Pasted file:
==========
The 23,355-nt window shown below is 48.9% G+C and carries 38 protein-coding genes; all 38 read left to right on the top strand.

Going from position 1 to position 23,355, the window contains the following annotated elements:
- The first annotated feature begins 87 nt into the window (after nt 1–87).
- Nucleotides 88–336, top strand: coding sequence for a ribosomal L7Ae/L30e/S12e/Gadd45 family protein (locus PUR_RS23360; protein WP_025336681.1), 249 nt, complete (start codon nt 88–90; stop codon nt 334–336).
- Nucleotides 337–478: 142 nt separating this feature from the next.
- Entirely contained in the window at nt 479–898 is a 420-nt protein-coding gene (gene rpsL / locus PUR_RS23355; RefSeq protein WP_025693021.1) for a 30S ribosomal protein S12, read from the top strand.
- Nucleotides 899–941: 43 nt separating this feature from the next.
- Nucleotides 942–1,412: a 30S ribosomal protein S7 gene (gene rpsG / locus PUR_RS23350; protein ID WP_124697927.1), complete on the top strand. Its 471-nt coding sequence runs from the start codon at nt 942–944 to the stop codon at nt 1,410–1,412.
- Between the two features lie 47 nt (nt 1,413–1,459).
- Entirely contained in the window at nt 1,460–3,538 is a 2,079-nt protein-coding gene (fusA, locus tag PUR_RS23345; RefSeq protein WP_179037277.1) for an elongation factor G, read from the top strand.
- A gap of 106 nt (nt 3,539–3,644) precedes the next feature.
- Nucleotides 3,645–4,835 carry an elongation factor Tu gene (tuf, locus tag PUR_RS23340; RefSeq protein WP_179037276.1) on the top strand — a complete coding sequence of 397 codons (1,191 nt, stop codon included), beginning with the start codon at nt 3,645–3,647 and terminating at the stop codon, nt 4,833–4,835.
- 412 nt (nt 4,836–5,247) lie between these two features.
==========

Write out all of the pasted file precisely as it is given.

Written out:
The 23,355-nt window shown below is 48.9% G+C and carries 38 protein-coding genes; all 38 read left to right on the top strand.

Going from position 1 to position 23,355, the window contains the following annotated elements:
- The first annotated feature begins 87 nt into the window (after nt 1–87).
- Nucleotides 88–336, top strand: coding sequence for a ribosomal L7Ae/L30e/S12e/Gadd45 family protein (locus PUR_RS23360; protein WP_025336681.1), 249 nt, complete (start codon nt 88–90; stop codon nt 334–336).
- Nucleotides 337–478: 142 nt separating this feature from the next.
- Entirely contained in the window at nt 479–898 is a 420-nt protein-coding gene (gene rpsL / locus PUR_RS23355; RefSeq protein WP_025693021.1) for a 30S ribosomal protein S12, read from the top strand.
- Nucleotides 899–941: 43 nt separating this feature from the next.
- Nucleotides 942–1,412: a 30S ribosomal protein S7 gene (gene rpsG / locus PUR_RS23350; protein ID WP_124697927.1), complete on the top strand. Its 471-nt coding sequence runs from the start codon at nt 942–944 to the stop codon at nt 1,410–1,412.
- Between the two features lie 47 nt (nt 1,413–1,459).
- Entirely contained in the window at nt 1,460–3,538 is a 2,079-nt protein-coding gene (fusA, locus tag PUR_RS23345; RefSeq protein WP_179037277.1) for an elongation factor G, read from the top strand.
- A gap of 106 nt (nt 3,539–3,644) precedes the next feature.
- Nucleotides 3,645–4,835 carry an elongation factor Tu gene (tuf, locus tag PUR_RS23340; RefSeq protein WP_179037276.1) on the top strand — a complete coding sequence of 397 codons (1,191 nt, stop codon included), beginning with the start codon at nt 3,645–3,647 and terminating at the stop codon, nt 4,833–4,835.
- 412 nt (nt 4,836–5,247) lie between these two features.